More info: Perennial veggies & overwintering

Why Perennials?

Figure 1d Annual Perennial Roots

Photo source:

Planting perennial vegetables offers an extended supply of vegetables to your home while reducing the labor associated with gardening.  These plants will produce food earlier in the spring and later into the fall season.  With these vegetables, planting from year to year is no longer required as these vegetables will live for successive growing seasons if given the right conditions.  That means reduced tilling and soil erosion too.  Because perennial plants grow over a longer duration of time, the roots are able to reach deeper into the soil.  This allows them to utilize nutrients and water unavailable to their annual cousins while making them more drought and stress resistant.  The photo on the right is an example of this.  The healthy grass species on the left is a perennial that is more resistant to harsh conditions as compared to the annual species on the right.

Perennial vegetables are often used in gardens, but not as often as their ease of care and benefit might suggest.  Among the most common perennial crops are asparagus, rhubarb, garlic and kale.  Many other perennial vegetable plants do exist which could add a lot of value to home gardens.  A long list of perennial vegetables is available on thanks to Amruta Deshpande.  Be sure to look at site requirements of vegetables in question and whether or not they are able to grow in the Hardiness Zone 6 of Southeast Michigan.  For more information on perennial vegetables and how to best incorporate them into your garden, check out Eric Toensmeier’s book appropriately called Perennial Vegetables.  His book is available through the Ann Arbor District Library.

Extend Your Growing Season By Overwintering

Kale under snow

Photo source: Tiny Farm Blog at

By using specific varieties of vegetables that are cold-tolerant, one can harvest vegetables later into the fall and winter months.  Yes, winter.  Repeated plantings of warm-season annuals such as corn, peppers and  beans will die well before the first frost, but overwintering with cold-tolerant varieties allows for an extension of the growing season.  Often times, flavor is even enhanced after the frost comes!  Below is a table from an Organic Gardening website which contains more information about winter vegetable gardening.  Though some plant varieties are able to survive the winter and continue growing again in the spring, most will only be able to tolerate a portion of the winter months and may die back once the ground becomes entirely frozen.  However, an extension of the growing season is still made possible with cold-tolerant crops.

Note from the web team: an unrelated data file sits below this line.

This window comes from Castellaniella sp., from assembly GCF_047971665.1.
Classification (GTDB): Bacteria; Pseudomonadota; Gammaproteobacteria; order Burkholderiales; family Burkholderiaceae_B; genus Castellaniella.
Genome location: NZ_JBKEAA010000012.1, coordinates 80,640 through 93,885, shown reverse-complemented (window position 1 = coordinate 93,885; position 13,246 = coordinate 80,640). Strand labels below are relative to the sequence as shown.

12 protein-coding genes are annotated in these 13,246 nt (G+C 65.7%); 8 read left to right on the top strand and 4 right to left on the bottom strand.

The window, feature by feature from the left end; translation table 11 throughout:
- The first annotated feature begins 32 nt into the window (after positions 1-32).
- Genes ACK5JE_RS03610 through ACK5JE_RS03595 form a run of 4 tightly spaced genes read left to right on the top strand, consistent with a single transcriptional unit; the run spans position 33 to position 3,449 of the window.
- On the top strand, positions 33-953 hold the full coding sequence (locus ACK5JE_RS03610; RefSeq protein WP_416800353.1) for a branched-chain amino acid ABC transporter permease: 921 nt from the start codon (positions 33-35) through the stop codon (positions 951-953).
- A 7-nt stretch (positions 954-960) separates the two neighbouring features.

Beets ‘Red Ace’, ‘Winterkeeper’
Broccoli ‘Saga’
Brussels sprouts ‘Long Early Dwarf Danish’
Carrots ‘Nandor’
Cauliflower ‘Purple Cape’
Lettuce ‘Winter Density’, ‘Green Wave’
Mustard ‘Mizuna’
Parsnips ‘Hollow Crown’
Radicchio ‘Augusto’
Radish ‘China Rose’,'Tama’
Spinach ‘Winter Bloomsdale’
Swiss Chard ‘Ruby Red’
Turnips ‘Market Express’
Cauliflower in snow

Photo source: Tiny Farm Blog at

To be successful at winter gardening, it is important to make sure the timing of planting is correct.  Knowing the average date of first frost for the region is important because you need to plant your winter crops early enough to let them reach full maturity before the frost restricts growth.  For this, plan ahead to ensureyour vegetables will be ready for harvest when the frost hits home.  A great webpage to look at for information on overwintering is the Tiny Farm Blog.  On this site, farmers and gardeners share their knowledge and experiences on the art and science of growing vegetables amidst the snow.  Also of interest is Eliot Coleman’s Book called the “Winter Harvest Handbook.”  Not only is this great for lengthening the amount of time you get to enjoy your garden’s harvest, but it also helps combat the lull of the colder months.  Still interested? Do more reading here.  Happy gardening!